Monday’s Tornado WarningsJune 11th, 2013 at 10:17 am by Tiffany Savona WAVY under Weather
It has been a very active 24 hours across Hampton Roads. A Tornado Watch was issued early Monday afternoon. Storms did stay below severe limits most of the afternoon until around 6 PM. The National Weather Service issued a Severe Thunderstorm Warning around 6:10 for the storm over northern Gates County near Sunbury, which was headed toward Corapeake. Here is the radar image when the severe thunderstorm warning went into effect.
This same storm quickly developed a hook echo, a feature that can indicate possible tornado development. This storm had strong rotation as it moved over Corapeake and the Great Dismal Swamp. The tornado warning continued as the storm moved into Chesapeake and Virginia Beach. The rotation weakened once this storm moved out of Chesapeake and into Virginia Beach. We received lots of storm photos of weird looking clouds. I did look through a number of the photos and I believe this is one of the only photos that shows a possible tornado since it looks like the funnel is in contact with the ground. But there is still some question to whether it touched down because the trees block the view. This picture was sent to us by Rebecca Greene in Gates County looking toward Corapeake.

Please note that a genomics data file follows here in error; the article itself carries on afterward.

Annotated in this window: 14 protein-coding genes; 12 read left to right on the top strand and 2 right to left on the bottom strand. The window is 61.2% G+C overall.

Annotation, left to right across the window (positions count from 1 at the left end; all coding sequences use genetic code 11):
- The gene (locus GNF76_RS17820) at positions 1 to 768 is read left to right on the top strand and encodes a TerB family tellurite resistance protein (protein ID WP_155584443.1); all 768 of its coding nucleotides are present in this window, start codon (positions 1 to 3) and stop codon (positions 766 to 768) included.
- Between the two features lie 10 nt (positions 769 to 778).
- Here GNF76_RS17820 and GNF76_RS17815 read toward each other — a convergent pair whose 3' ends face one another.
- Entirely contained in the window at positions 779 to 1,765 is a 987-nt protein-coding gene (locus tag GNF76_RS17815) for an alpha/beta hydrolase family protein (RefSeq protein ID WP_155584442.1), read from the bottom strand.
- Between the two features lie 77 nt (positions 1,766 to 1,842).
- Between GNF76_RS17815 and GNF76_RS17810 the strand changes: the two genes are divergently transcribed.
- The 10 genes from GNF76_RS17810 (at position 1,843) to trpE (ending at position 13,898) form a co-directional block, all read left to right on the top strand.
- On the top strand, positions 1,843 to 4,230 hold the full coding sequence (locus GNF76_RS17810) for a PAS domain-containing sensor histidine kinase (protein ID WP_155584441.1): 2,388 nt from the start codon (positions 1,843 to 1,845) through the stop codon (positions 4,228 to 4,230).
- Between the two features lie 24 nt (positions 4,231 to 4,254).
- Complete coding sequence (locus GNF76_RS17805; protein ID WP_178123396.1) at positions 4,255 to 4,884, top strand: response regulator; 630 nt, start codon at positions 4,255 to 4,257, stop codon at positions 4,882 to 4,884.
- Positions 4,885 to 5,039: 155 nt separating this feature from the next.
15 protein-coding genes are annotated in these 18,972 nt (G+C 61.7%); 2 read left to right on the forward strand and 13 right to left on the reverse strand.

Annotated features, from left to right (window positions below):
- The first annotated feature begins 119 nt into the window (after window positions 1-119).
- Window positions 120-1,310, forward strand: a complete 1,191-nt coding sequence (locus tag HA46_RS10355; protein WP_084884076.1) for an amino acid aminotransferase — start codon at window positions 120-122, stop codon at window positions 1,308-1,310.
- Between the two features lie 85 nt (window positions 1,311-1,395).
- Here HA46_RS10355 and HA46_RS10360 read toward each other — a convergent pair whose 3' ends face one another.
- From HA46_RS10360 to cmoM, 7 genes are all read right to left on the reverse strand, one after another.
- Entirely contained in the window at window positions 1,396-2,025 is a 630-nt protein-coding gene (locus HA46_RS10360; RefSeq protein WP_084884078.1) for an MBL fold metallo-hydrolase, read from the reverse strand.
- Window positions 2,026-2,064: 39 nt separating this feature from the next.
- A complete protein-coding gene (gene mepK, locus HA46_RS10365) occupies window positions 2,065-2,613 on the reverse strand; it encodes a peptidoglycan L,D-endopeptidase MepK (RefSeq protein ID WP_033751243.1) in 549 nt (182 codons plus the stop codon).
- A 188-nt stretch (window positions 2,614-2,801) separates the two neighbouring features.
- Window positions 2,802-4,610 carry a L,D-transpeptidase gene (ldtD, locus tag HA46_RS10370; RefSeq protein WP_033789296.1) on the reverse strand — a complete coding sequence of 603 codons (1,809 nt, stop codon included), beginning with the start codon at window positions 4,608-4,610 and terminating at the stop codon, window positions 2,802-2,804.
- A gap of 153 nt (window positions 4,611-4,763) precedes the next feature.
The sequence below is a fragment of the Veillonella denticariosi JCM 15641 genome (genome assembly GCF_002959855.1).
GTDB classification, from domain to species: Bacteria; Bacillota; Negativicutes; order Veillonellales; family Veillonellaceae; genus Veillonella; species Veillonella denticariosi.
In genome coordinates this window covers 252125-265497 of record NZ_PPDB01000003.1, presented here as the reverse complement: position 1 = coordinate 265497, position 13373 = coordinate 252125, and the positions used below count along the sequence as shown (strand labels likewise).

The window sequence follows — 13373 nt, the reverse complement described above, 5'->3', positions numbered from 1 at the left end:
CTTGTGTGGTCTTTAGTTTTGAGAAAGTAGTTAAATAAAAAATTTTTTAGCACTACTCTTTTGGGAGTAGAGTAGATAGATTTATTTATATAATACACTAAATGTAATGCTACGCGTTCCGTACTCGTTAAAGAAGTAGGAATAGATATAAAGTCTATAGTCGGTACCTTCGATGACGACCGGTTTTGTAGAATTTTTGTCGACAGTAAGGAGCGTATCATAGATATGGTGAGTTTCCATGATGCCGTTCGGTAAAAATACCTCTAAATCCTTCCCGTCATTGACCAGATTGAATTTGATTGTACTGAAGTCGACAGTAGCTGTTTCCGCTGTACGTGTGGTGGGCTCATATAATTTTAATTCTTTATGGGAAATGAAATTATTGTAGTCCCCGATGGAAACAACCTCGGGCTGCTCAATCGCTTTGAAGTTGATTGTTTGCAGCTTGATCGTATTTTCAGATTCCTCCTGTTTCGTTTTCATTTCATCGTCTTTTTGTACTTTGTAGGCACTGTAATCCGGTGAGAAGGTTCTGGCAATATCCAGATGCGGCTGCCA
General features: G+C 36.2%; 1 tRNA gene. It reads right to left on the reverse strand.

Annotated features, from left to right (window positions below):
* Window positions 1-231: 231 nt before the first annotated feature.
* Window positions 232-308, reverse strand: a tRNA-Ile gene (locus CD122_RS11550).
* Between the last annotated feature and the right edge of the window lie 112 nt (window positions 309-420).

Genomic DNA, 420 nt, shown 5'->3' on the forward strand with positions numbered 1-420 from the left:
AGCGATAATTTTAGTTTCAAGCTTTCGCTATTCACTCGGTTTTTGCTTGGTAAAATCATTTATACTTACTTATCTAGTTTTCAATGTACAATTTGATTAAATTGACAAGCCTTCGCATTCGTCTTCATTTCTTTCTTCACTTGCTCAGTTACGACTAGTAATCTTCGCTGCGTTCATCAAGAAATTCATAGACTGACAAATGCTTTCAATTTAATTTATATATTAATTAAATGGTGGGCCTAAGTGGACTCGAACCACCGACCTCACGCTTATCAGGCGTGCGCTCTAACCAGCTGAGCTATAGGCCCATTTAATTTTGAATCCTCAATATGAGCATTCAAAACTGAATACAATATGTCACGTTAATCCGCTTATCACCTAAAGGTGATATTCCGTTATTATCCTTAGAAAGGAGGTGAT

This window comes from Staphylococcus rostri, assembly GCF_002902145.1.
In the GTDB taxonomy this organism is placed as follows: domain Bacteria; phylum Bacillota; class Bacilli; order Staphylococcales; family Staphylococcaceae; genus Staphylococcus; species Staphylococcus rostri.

Heavy rain became an issue as well since we saw several rounds of showers and storms throughout the day. Plus the ground has been saturated due to Andrea, so any extra rain would just run-off and cause problems. Check out these 24-hour rain totals.
Yesterday, Suffolk was the winner with just over 5 inches of rain. Places near Corapeake saw around 4 inches. Street flooding was reported across parts of Chesapeake. The Triple Decker Bridge in Chesapeake had to close due to flooding as well. Ironically, the heaviest rain fell across the areas that missed out on the rain last week from Andrea.
So for today….we started off with a few showers across the region.
Notice the clearing back towards Lynchburg. Drier air is working its way into the western half of the state. That is why the clouds are breaking up. That drier air is headed our way.
A wind shift line will move closer to us around midday. This boundary may spark off a few isolated showers and storms out ahead of it, but most of us should remain dry. Once this boundary passes us by this afternoon, winds will shift more out of the west, bringing in slightly drier air. Rain chances will be going away and the humidity will go down just a touch. Highs will be in the mid 80s this afternoon. Get ready to sizzle tomorrow with highs in the lower 90s!
Meteorologist Tiffany Savona